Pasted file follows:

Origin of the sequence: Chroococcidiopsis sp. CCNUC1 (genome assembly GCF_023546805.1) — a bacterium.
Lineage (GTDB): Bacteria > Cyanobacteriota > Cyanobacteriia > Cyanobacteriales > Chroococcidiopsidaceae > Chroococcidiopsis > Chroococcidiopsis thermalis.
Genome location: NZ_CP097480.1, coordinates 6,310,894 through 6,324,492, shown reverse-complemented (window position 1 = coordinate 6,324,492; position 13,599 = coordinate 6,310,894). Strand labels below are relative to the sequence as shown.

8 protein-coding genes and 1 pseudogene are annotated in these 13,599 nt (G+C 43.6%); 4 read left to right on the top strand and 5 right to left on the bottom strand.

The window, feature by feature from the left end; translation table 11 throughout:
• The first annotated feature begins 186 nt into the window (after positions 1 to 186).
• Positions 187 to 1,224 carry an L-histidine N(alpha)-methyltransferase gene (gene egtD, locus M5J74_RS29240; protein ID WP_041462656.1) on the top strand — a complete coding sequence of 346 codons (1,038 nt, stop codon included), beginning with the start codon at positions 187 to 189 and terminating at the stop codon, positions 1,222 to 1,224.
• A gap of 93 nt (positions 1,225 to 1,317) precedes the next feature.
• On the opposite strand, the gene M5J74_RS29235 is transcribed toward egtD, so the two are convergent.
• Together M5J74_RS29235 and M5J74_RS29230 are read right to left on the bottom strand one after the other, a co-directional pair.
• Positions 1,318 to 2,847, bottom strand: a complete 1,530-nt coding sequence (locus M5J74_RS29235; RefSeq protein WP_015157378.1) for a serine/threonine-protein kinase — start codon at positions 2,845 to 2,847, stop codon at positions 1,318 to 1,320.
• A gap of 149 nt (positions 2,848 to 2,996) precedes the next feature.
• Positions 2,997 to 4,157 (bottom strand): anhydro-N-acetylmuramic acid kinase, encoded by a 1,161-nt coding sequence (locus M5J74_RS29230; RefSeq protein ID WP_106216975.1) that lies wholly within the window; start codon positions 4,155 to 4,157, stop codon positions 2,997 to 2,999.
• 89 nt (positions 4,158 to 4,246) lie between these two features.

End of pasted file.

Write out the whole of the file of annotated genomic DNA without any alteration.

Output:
Origin of the sequence: Chroococcidiopsis sp. CCNUC1 (genome assembly GCF_023546805.1) — a bacterium.
Lineage (GTDB): Bacteria > Cyanobacteriota > Cyanobacteriia > Cyanobacteriales > Chroococcidiopsidaceae > Chroococcidiopsis > Chroococcidiopsis thermalis.
Genome location: NZ_CP097480.1, coordinates 6,310,894 through 6,324,492, shown reverse-complemented (window position 1 = coordinate 6,324,492; position 13,599 = coordinate 6,310,894). Strand labels below are relative to the sequence as shown.

8 protein-coding genes and 1 pseudogene are annotated in these 13,599 nt (G+C 43.6%); 4 read left to right on the top strand and 5 right to left on the bottom strand.

The window, feature by feature from the left end; translation table 11 throughout:
• The first annotated feature begins 186 nt into the window (after positions 1 to 186).
• Positions 187 to 1,224 carry an L-histidine N(alpha)-methyltransferase gene (gene egtD, locus M5J74_RS29240; protein ID WP_041462656.1) on the top strand — a complete coding sequence of 346 codons (1,038 nt, stop codon included), beginning with the start codon at positions 187 to 189 and terminating at the stop codon, positions 1,222 to 1,224.
• A gap of 93 nt (positions 1,225 to 1,317) precedes the next feature.
• On the opposite strand, the gene M5J74_RS29235 is transcribed toward egtD, so the two are convergent.
• Together M5J74_RS29235 and M5J74_RS29230 are read right to left on the bottom strand one after the other, a co-directional pair.
• Positions 1,318 to 2,847, bottom strand: a complete 1,530-nt coding sequence (locus M5J74_RS29235; RefSeq protein WP_015157378.1) for a serine/threonine-protein kinase — start codon at positions 2,845 to 2,847, stop codon at positions 1,318 to 1,320.
• A gap of 149 nt (positions 2,848 to 2,996) precedes the next feature.
• Positions 2,997 to 4,157 (bottom strand): anhydro-N-acetylmuramic acid kinase, encoded by a 1,161-nt coding sequence (locus M5J74_RS29230; RefSeq protein ID WP_106216975.1) that lies wholly within the window; start codon positions 4,155 to 4,157, stop codon positions 2,997 to 2,999.
• 89 nt (positions 4,158 to 4,246) lie between these two features.